HAMAS: The blogosphere is going off the hook right now with postings on Hamas’ stunning victory in the Palestinian elections. So far, it’s hard to tell what Hamas will do. It’s hard to read this victory for a militant organization like Hamas as the Palestinian people only voting for a hard-line voice in government. The more likely scenario is that Hamas is an alternative to Fatah, which hasn’t really delivered
as an effective governing party. This being said, it’s a perfectly reasonable question to ask: can Hamas go legit in order to keep the peace process going? It really feels like one step forward, two steps back in the Israeli-Palestinian peace process with no end to the cycle in sight. Here’s two excellent reads on the subject: The Guardian and the Counterterrorism Blog.
DOMESTIC SECURITY: Slashdot posted a New York Times piece today that wisely talks about the limits Americans have about domestic spying during the Age of Terror. While many elements of the Bush Administration’s Anti-Terror Plans have been conducted with a certain degree of legitimacy (The Patriot Act, which is still the most terrifying invasion of government into private citizens’ lives I’ve ever read, still amazingly passed, although that was right after 9/11 – I suspect today, even most Republicans wouldn’t go for it), the domestic spying issue has to be considered part of the case Democrats must make against the President if they have any chance after the mid-term Congressional elections to hold him to account. Bush is getting a free ride right now and he knows it. Unlike during the Clinton era impeachment process, the President has no real opposition right now. It’s amazing: Clinton has an affair and he gets impeachment procedures railed against him, and Bush breaks the Constitution and no one in Congress talks even seriously about censure?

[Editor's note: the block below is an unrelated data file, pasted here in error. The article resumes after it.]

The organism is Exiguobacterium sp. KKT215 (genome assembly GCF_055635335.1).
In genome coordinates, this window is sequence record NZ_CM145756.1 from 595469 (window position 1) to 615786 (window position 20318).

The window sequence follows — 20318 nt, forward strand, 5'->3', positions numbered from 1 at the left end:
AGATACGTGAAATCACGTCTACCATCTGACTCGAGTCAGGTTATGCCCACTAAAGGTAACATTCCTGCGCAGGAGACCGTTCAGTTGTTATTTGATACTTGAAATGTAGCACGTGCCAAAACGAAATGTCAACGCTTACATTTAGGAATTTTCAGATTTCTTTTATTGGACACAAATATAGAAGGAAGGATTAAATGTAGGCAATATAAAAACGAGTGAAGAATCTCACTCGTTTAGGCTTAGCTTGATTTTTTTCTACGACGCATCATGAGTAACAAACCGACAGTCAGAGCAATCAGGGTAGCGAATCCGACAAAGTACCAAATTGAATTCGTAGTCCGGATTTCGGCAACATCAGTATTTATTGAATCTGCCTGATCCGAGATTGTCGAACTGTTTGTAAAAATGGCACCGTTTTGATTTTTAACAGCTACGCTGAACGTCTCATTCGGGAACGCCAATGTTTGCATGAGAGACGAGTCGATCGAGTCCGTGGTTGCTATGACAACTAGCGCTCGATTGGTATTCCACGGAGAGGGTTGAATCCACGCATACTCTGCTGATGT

HARPER: I’m still skeptical of Harper, but good on him for showing the U.S. it’s not all fun and games now for the Bush Administration with a Conservative government in Canada.
Jeffery Simpson wisely pointed out one thing about our recent election, however: where was the focus in this election on international issues? Why didn’t any of the parties even attempt to outline a serious examination of our foreign policy framework? What about Canada’s role in Afghanistan? The U.N.? Peacekeeping as opposed to peacemaking?
Harper’s biggest tests as Prime Minister are going to emerge out of this theme of international relations. He’s going to be most harshly judged on whether or not he decides to join the missile defence shield with the U.S., our relationship with the U.S. as a whole and our role in reforming the U.N., which is proving more urgently needed as the months go on. Canadians – especially urban ones – are going
to judge him on these topics. Where were they in the campaign?